The church, which comprises two buildings one on top of the other, was part of a Benedictine and then a Franciscan monastery. The lower one was begun in 1065 using Romanesque styles, together with the upper, which was, however, altered in the 15th c. and assumed Gothic features. The higher part of the facade is occupied by four very tall windows. The main apse is surrounded by small Romanesque apses and is lined with tall Gothic windows. The upper church has a 14th-c. wood ceiling, painted with figures of Saints, above a single nave. There are a number of tombs along the side walls. The frescoed presbytery has a 16th-c. choir-screen. The lower church has three naves supported on cruciform columns which, like the walls, are decorated with 11th and 13th c. frescoes.

San Zeno Maggiore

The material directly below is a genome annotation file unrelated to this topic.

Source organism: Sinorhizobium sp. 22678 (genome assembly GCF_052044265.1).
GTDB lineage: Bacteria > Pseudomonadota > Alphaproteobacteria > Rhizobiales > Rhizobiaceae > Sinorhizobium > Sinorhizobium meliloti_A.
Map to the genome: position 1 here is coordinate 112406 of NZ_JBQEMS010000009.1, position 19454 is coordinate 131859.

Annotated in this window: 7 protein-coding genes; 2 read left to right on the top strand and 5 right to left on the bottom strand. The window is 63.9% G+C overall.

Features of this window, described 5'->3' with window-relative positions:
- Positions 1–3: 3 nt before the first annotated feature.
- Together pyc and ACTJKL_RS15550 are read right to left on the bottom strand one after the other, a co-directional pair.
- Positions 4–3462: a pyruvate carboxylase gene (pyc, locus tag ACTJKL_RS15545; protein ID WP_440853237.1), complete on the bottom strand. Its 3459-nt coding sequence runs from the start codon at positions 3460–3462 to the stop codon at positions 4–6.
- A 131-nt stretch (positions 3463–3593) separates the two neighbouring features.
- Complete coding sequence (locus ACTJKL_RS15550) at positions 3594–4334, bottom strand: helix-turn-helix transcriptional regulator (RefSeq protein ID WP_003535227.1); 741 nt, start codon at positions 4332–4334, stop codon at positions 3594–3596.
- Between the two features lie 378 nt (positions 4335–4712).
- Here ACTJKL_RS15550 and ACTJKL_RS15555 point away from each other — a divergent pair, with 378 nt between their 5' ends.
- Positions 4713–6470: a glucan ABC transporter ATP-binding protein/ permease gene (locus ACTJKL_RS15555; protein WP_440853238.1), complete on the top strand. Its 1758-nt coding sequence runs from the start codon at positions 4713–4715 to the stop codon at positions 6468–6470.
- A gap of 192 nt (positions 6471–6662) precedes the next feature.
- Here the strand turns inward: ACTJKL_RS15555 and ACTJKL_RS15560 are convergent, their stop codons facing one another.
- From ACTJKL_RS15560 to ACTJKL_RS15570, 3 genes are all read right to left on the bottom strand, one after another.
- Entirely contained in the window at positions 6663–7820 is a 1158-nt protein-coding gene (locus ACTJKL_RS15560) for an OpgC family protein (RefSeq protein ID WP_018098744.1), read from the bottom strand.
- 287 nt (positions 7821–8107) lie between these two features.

First built outside the walls and destroyed by the earthquake in 1117, this sizeable church was re-built in the years that followed. The tufa facade is divided by a portico of double lancet windows in red marble and contains a large rose-window. The 12th-c. porch, supported on two marble lions, is sculpted and elaborate. The doors themselves have 24 wooden panels depicting stories from the New and Old Testaments. Several steps lead down into the interior, which is very spacious: a distinctive feature here is the re-use of a range of Roman material, including the Corinthian columns. In the presbytery, with its Gothic lines, is the triptych by Andrea Mantegna which portrays the Virgin Mary and Child in the company of angels and saints and is one of the key works of the Italian Renaissance. On the north side of the church is a Romanesque cloister containing paintings and tombs.